is a public sculpture
located in Melbourne
. The work of sculptor Ron Robertson-Swann
is an abstract
sculpture built of large thick flat polygonal sheets of prefabricated steel, assembled in a way that suggests dynamic movement. It is painted yellow.
Presently located outside the Australian Centre for Contemporary Art
, it is a key work in Melbourne's public art collection, and of considerable historical importance to the city.
has weathered much controversy throughout its career. Commissioned by the Melbourne City Council
in 1978 for the newly built Melbourne City Square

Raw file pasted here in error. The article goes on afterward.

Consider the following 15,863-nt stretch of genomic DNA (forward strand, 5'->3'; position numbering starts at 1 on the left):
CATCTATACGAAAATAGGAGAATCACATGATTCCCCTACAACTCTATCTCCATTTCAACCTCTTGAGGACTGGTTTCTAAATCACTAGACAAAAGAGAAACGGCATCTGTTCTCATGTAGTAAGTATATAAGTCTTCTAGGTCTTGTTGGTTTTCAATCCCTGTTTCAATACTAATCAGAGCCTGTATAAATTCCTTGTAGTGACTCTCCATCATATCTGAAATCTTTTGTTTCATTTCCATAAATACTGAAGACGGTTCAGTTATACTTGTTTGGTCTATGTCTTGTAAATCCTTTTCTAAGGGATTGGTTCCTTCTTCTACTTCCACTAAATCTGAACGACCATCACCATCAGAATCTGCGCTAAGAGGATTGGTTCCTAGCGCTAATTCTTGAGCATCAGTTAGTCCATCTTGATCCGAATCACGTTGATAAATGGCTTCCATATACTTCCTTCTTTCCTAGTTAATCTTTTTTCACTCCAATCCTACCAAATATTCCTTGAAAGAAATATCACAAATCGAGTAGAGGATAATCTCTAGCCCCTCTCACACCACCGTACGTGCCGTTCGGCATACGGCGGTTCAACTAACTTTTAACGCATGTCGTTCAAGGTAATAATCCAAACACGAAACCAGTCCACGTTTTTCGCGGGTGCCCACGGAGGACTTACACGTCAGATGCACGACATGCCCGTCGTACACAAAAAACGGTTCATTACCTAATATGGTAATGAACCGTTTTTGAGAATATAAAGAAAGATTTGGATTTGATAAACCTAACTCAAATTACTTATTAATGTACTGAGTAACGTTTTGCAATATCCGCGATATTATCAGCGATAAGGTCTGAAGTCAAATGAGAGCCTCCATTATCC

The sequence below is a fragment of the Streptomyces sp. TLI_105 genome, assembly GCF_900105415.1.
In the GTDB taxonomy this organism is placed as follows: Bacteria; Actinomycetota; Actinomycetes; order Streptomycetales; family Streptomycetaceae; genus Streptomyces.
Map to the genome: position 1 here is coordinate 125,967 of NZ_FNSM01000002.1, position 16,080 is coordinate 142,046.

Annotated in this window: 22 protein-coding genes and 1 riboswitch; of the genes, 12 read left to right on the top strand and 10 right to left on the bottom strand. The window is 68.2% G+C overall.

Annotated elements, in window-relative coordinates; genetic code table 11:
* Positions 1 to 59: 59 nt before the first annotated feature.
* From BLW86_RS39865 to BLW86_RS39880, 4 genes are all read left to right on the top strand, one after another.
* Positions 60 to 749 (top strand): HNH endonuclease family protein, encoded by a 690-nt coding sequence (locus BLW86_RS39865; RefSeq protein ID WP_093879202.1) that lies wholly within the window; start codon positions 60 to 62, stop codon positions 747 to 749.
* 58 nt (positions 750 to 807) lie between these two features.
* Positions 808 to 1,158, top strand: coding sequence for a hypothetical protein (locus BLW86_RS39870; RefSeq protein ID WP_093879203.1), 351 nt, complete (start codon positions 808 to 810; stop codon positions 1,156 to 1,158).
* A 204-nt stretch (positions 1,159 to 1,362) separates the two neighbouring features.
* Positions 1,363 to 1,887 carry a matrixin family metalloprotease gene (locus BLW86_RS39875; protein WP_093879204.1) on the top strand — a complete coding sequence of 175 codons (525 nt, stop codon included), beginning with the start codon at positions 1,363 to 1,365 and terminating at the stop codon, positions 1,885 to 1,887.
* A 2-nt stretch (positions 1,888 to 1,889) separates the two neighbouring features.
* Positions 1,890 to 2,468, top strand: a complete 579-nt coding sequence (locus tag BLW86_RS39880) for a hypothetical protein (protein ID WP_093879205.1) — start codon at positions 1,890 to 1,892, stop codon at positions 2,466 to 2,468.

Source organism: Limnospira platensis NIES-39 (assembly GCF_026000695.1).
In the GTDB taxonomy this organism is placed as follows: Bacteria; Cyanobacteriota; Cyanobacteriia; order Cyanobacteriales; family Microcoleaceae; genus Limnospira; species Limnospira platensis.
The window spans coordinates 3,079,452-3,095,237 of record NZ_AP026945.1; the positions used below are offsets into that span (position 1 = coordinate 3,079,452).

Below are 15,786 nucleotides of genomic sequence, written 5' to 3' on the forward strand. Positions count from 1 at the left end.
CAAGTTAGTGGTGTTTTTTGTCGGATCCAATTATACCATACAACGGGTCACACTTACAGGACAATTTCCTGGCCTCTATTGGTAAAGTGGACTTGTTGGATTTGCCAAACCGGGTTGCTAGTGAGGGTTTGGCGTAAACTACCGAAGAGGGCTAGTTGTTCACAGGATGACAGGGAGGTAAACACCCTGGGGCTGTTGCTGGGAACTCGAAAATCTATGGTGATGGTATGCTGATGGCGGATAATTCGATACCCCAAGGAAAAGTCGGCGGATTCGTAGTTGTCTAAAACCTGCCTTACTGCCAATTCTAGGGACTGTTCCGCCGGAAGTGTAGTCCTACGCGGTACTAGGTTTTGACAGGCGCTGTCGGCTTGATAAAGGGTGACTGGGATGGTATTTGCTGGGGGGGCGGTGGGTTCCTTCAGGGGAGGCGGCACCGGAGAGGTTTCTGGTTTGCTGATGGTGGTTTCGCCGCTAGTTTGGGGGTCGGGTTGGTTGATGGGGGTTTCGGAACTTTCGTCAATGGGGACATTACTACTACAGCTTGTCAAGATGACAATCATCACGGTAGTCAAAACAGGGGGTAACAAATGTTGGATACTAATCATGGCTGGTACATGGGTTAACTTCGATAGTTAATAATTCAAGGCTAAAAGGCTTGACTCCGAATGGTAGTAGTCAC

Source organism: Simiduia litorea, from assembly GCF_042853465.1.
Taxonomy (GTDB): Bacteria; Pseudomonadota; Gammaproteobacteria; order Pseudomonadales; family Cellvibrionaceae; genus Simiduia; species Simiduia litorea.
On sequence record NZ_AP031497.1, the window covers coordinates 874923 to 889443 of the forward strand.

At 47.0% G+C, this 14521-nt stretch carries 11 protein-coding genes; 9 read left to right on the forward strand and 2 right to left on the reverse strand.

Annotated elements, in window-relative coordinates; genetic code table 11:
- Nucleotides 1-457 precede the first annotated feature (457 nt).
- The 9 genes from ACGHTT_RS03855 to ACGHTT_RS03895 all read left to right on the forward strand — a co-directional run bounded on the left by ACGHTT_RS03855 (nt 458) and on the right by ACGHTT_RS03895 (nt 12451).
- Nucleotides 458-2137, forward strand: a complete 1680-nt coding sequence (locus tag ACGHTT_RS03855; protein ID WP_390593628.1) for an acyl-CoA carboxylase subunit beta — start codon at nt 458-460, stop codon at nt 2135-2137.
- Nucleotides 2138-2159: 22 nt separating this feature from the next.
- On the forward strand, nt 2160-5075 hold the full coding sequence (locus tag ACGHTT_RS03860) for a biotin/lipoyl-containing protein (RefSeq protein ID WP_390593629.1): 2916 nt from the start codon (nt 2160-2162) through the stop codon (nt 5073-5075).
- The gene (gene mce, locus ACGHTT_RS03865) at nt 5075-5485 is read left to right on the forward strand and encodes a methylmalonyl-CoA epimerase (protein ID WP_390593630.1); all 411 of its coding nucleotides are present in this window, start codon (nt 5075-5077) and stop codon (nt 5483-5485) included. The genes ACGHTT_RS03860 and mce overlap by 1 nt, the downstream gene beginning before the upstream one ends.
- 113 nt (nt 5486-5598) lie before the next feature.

, the sculpture was not even built before it began to attract criticism from conservative media and council factions, on the grounds that its modern form was felt to be unsympathetic to the location. The cost of $70,000 was also felt to be excessive. The sculpture, which officially had no title at this date, was given the derogatory nickname "The Yellow Peril" by the newspapers, a name which has stuck.
Installed in the City Square in May 1980, Vault lasted until December of that year, when its dismantling coincided with the State Government's sacking of the City Council. The Builders Labourers Federation consequently placed bans on further City Square work projects.
In 1981 Vault was re-erected at Batman Park (named after John Batman) and remained there in neglect and obscurity until 2002 when it was restored and moved to its current Southbank location.
- Wallis, Geoffrey J. Peril in the square. Melbourne: Indra, 2004 - 2006